Any company that starts to do business in foreign markets goes through a process,
which is triggered by proactive and/or reactive factors. This process starts generally by finding and selecting a target market, decisions which frequently are made on the basis of marketing research. An important part of the research is to locate the market entry barriers, when entering in the foreign market. With this information the company has to develop a strategy to enter the market. Within the strategy formulation the company also has to choose an appropriate mode of entry. There are several different market entry modes and no one is the correct one, since they all have advantages as well as disadvantages. They are, however, more or less suitable depending on the company, its resources, its products etc. (Czinkota, 1993, p. 329-331, Johansson, 1997, p. 208 ff,
Taylor, C. 2000).
However, a company's internationalization process does not stop here. As the company gains experience from its current activities, it may want to make additional investments in the market, due to factors that could be described as internal or external. These factors could also motivate a change of entry mode. Extreme views even say that once the internationalization process has started, it will tend to proceed regardless of whether strategic decisions are made in that direction or not (Randoy, T. 2002, Wheeler, 1996).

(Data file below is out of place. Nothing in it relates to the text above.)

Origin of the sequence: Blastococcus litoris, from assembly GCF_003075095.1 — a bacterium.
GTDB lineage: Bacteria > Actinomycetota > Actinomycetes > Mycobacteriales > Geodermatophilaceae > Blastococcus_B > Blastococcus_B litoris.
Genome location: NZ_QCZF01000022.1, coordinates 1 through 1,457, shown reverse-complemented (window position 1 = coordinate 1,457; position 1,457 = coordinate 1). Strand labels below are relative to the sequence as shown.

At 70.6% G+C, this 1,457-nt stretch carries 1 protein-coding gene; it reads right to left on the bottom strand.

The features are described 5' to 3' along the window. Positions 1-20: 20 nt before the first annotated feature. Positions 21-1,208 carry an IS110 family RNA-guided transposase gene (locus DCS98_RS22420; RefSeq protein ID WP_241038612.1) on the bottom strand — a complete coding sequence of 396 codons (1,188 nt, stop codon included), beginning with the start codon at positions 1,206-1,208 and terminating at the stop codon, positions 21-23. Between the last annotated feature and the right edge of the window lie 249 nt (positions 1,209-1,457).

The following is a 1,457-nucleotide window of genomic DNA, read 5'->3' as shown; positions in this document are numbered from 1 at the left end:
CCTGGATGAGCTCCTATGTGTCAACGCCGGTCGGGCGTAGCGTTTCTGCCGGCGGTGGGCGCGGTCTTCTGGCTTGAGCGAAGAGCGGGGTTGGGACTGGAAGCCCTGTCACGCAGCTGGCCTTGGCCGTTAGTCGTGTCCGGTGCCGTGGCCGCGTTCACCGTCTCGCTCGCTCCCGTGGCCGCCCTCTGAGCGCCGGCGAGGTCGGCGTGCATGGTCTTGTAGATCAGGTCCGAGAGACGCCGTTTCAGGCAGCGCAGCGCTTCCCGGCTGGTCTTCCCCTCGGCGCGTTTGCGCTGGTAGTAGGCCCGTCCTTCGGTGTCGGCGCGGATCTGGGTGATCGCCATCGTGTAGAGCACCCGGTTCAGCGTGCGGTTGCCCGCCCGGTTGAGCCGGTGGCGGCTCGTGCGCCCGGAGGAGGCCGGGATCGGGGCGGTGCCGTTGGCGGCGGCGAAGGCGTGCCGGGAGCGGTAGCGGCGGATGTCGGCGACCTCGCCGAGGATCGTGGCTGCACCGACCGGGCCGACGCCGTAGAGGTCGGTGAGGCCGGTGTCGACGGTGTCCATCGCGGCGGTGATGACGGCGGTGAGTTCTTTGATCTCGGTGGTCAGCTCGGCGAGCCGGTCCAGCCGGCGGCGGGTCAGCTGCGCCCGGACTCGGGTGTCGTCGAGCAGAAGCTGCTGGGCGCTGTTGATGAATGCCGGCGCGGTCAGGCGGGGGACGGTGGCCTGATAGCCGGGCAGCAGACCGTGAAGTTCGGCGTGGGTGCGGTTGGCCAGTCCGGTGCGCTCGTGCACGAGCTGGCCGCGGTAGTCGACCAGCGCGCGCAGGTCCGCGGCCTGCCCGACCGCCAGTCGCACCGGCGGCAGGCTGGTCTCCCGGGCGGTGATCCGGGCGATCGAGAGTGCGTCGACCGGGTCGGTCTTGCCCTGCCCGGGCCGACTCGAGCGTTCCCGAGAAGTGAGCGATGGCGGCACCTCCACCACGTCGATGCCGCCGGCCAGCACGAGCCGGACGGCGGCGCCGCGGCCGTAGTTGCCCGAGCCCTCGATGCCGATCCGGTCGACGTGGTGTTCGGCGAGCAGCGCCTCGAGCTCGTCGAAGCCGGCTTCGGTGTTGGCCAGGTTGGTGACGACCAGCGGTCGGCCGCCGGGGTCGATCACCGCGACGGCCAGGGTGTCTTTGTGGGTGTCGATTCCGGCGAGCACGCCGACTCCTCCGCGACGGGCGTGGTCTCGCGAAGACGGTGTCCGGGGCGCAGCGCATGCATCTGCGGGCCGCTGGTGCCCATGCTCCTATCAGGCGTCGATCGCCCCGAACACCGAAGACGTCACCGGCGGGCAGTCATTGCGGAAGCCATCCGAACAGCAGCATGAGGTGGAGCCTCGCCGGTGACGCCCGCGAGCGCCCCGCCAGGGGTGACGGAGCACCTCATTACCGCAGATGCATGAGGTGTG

Although a lot of theory has been written on internationalization and on the choice of entry mode, there is little to be found on the internationalization process and particularly on the changing of entry mode.
To realize that the company could find itself in such a situation, where they need to develop in the foreign market, can be difficult. The fact that the strategy and in that also the entry mode chosen needs to be changed can be hard for a company to grasp, because change is always connected with a high degree of uncertanity. Research has shown
(Randoy, T. 2002, Wheeler, 1996) that companies have found themselves in situations where their strategies and entry modes needed to be changed and, more importantly,
research (Randoy, T. 2002, Wheeler, 1996) has shown that companies has managed to change entry modes. However, what the research lack is more indepth analysis of the process of changing entry mode. For reasons indicated above, a company in the relevant situation may need some help, some recommendations, which could make the change process less uncertain. [...]
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